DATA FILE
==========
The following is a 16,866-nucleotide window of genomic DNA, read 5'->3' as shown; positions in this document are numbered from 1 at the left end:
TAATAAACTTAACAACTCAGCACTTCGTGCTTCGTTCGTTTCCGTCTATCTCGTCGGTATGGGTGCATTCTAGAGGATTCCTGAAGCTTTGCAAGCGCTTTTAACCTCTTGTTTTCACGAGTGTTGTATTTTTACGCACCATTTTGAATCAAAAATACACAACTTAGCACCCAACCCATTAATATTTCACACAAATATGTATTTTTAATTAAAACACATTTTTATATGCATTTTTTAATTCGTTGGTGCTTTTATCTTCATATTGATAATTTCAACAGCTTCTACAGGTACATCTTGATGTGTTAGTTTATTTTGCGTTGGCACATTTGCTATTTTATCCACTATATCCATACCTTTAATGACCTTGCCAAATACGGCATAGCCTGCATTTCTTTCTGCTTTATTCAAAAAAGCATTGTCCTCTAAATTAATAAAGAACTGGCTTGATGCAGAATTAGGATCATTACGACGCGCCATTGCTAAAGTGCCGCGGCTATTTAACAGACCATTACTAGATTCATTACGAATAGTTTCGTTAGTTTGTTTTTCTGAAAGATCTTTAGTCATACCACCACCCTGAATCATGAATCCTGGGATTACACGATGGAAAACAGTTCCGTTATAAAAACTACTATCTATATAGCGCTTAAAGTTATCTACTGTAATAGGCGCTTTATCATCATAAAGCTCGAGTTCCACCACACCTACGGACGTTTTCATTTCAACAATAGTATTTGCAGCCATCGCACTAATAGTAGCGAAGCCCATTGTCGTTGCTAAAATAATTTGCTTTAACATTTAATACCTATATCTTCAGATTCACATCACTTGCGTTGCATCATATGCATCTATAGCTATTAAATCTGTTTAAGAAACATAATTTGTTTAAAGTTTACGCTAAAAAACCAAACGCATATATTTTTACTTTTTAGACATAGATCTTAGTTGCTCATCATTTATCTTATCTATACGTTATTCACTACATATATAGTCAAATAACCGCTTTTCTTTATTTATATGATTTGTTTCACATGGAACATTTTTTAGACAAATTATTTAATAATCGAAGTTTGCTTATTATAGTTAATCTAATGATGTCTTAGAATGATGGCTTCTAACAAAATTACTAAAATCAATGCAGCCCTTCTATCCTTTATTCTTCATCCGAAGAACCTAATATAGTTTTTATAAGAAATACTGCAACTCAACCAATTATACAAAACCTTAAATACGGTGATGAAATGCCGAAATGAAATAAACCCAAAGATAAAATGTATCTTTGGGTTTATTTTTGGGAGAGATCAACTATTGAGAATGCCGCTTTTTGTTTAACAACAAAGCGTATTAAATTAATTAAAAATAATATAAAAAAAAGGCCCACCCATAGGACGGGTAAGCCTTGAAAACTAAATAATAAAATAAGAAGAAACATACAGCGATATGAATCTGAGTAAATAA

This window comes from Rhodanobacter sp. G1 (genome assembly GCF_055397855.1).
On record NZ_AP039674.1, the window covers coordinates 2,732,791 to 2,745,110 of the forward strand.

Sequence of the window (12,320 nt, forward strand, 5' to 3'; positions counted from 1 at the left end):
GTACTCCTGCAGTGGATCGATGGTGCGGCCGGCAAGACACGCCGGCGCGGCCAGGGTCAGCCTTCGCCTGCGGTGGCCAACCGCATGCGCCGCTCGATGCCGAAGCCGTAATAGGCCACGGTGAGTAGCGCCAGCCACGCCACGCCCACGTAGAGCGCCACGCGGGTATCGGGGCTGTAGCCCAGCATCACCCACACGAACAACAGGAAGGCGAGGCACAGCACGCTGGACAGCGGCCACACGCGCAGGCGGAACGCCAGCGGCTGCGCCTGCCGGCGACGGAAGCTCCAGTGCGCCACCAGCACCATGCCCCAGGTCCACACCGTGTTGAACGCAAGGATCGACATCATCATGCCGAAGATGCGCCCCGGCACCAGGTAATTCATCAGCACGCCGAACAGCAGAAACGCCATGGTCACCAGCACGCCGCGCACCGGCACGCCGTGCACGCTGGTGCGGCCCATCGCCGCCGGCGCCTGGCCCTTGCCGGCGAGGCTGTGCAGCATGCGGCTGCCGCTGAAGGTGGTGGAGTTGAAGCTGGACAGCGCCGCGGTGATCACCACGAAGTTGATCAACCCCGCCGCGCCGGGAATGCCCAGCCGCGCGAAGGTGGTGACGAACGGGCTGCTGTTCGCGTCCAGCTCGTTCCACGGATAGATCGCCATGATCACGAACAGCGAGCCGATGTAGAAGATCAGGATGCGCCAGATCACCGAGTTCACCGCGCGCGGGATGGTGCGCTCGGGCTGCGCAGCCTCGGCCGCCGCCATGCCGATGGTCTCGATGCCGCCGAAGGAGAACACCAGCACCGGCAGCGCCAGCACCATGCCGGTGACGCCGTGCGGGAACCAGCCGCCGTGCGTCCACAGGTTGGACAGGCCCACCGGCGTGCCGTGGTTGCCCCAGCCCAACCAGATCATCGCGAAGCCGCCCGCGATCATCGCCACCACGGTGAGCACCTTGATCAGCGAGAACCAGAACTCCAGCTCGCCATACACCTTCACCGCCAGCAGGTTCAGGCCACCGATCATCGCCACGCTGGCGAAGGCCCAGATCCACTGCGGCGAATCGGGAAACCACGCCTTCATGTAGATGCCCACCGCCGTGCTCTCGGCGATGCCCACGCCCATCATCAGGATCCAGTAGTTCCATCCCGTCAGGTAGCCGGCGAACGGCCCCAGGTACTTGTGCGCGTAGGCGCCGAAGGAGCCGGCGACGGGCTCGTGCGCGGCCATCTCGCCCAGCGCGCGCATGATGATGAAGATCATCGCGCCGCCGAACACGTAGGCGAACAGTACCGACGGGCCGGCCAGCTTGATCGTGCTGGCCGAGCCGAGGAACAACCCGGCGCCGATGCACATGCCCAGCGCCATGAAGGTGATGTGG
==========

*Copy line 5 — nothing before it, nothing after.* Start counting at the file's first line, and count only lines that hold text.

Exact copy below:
Sequence of the window (12,320 nt, forward strand, 5' to 3'; positions counted from 1 at the left end):